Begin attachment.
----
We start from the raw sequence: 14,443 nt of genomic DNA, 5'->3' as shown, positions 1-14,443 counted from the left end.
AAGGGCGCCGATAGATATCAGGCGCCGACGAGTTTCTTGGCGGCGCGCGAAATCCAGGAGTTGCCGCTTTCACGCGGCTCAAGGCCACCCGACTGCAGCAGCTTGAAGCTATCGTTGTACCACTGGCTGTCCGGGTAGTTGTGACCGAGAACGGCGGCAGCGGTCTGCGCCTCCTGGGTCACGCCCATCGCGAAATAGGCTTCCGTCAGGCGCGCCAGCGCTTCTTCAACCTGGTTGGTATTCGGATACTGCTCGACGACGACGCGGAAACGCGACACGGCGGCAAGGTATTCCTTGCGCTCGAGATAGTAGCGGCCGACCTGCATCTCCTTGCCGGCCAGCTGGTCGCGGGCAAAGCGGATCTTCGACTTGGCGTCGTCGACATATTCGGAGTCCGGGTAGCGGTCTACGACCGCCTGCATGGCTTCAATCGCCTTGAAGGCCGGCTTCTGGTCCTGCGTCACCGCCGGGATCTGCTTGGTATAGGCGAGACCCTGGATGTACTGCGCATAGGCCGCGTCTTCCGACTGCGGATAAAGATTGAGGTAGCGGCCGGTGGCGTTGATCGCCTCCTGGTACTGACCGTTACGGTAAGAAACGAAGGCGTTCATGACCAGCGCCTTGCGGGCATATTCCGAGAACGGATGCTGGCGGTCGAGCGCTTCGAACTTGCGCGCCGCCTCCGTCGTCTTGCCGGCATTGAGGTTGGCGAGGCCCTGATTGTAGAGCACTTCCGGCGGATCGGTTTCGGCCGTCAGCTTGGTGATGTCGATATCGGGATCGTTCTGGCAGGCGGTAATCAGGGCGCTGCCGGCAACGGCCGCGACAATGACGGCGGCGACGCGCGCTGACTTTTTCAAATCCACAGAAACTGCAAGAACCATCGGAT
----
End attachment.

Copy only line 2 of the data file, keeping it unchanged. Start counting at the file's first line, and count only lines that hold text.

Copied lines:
AAGGGCGCCGATAGATATCAGGCGCCGACGAGTTTCTTGGCGGCGCGCGAAATCCAGGAGTTGCCGCTTTCACGCGGCTCAAGGCCACCCGACTGCAGCAGCTTGAAGCTATCGTTGTACCACTGGCTGTCCGGGTAGTTGTGACCGAGAACGGCGGCAGCGGTCTGCGCCTCCTGGGTCACGCCCATCGCGAAATAGGCTTCCGTCAGGCGCGCCAGCGCTTCTTCAACCTGGTTGGTATTCGGATACTGCTCGACGACGACGCGGAAACGCGACACGGCGGCAAGGTATTCCTTGCGCTCGAGATAGTAGCGGCCGACCTGCATCTCCTTGCCGGCCAGCTGGTCGCGGGCAAAGCGGATCTTCGACTTGGCGTCGTCGACATATTCGGAGTCCGGGTAGCGGTCTACGACCGCCTGCATGGCTTCAATCGCCTTGAAGGCCGGCTTCTGGTCCTGCGTCACCGCCGGGATCTGCTTGGTATAGGCGAGACCCTGGATGTACTGCGCATAGGCCGCGTCTTCCGACTGCGGATAAAGATTGAGGTAGCGGCCGGTGGCGTTGATCGCCTCCTGGTACTGACCGTTACGGTAAGAAACGAAGGCGTTCATGACCAGCGCCTTGCGGGCATATTCCGAGAACGGATGCTGGCGGTCGAGCGCTTCGAACTTGCGCGCCGCCTCCGTCGTCTTGCCGGCATTGAGGTTGGCGAGGCCCTGATTGTAGAGCACTTCCGGCGGATCGGTTTCGGCCGTCAGCTTGGTGATGTCGATATCGGGATCGTTCTGGCAGGCGGTAATCAGGGCGCTGCCGGCAACGGCCGCGACAATGACGGCGGCGACGCGCGCTGACTTTTTCAAATCCACAGAAACTGCAAGAACCATCGGAT